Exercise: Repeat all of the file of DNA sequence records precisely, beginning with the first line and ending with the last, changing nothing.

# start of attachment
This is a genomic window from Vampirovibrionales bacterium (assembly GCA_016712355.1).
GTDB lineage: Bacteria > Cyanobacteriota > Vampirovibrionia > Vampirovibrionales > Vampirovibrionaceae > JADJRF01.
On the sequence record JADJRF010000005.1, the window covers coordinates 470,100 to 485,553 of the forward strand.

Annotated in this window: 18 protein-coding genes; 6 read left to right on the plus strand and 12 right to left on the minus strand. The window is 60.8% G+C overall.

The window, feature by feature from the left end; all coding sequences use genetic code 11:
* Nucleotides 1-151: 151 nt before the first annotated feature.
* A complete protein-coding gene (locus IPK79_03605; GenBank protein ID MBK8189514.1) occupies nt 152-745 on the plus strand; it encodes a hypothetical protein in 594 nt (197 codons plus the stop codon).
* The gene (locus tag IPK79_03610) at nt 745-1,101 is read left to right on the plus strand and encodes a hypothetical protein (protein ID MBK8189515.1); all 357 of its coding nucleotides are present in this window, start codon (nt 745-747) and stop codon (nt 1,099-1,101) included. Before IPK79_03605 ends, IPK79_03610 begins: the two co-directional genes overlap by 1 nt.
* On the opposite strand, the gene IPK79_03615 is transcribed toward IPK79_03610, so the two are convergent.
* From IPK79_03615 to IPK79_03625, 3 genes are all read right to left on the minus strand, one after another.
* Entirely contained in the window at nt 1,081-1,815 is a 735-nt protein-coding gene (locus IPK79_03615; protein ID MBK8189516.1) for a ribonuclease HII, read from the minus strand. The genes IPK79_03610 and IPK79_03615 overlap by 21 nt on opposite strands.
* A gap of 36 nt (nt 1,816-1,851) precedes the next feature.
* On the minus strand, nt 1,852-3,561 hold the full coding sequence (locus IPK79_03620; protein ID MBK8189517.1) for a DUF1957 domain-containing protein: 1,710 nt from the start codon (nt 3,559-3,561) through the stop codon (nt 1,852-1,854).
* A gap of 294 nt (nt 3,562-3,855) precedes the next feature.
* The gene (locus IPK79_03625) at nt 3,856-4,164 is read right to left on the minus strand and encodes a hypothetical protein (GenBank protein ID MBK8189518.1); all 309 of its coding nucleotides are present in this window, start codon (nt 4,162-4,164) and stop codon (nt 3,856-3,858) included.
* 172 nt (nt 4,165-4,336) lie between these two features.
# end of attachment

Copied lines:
This is a genomic window from Vampirovibrionales bacterium (assembly GCA_016712355.1).
GTDB lineage: Bacteria > Cyanobacteriota > Vampirovibrionia > Vampirovibrionales > Vampirovibrionaceae > JADJRF01.
On the sequence record JADJRF010000005.1, the window covers coordinates 470,100 to 485,553 of the forward strand.

Annotated in this window: 18 protein-coding genes; 6 read left to right on the plus strand and 12 right to left on the minus strand. The window is 60.8% G+C overall.

The window, feature by feature from the left end; all coding sequences use genetic code 11:
* Nucleotides 1-151: 151 nt before the first annotated feature.
* A complete protein-coding gene (locus IPK79_03605; GenBank protein ID MBK8189514.1) occupies nt 152-745 on the plus strand; it encodes a hypothetical protein in 594 nt (197 codons plus the stop codon).
* The gene (locus tag IPK79_03610) at nt 745-1,101 is read left to right on the plus strand and encodes a hypothetical protein (protein ID MBK8189515.1); all 357 of its coding nucleotides are present in this window, start codon (nt 745-747) and stop codon (nt 1,099-1,101) included. Before IPK79_03605 ends, IPK79_03610 begins: the two co-directional genes overlap by 1 nt.
* On the opposite strand, the gene IPK79_03615 is transcribed toward IPK79_03610, so the two are convergent.
* From IPK79_03615 to IPK79_03625, 3 genes are all read right to left on the minus strand, one after another.
* Entirely contained in the window at nt 1,081-1,815 is a 735-nt protein-coding gene (locus IPK79_03615; protein ID MBK8189516.1) for a ribonuclease HII, read from the minus strand. The genes IPK79_03610 and IPK79_03615 overlap by 21 nt on opposite strands.
* A gap of 36 nt (nt 1,816-1,851) precedes the next feature.
* On the minus strand, nt 1,852-3,561 hold the full coding sequence (locus IPK79_03620; protein ID MBK8189517.1) for a DUF1957 domain-containing protein: 1,710 nt from the start codon (nt 3,559-3,561) through the stop codon (nt 1,852-1,854).
* A gap of 294 nt (nt 3,562-3,855) precedes the next feature.
* The gene (locus IPK79_03625) at nt 3,856-4,164 is read right to left on the minus strand and encodes a hypothetical protein (GenBank protein ID MBK8189518.1); all 309 of its coding nucleotides are present in this window, start codon (nt 4,162-4,164) and stop codon (nt 3,856-3,858) included.
* 172 nt (nt 4,165-4,336) lie between these two features.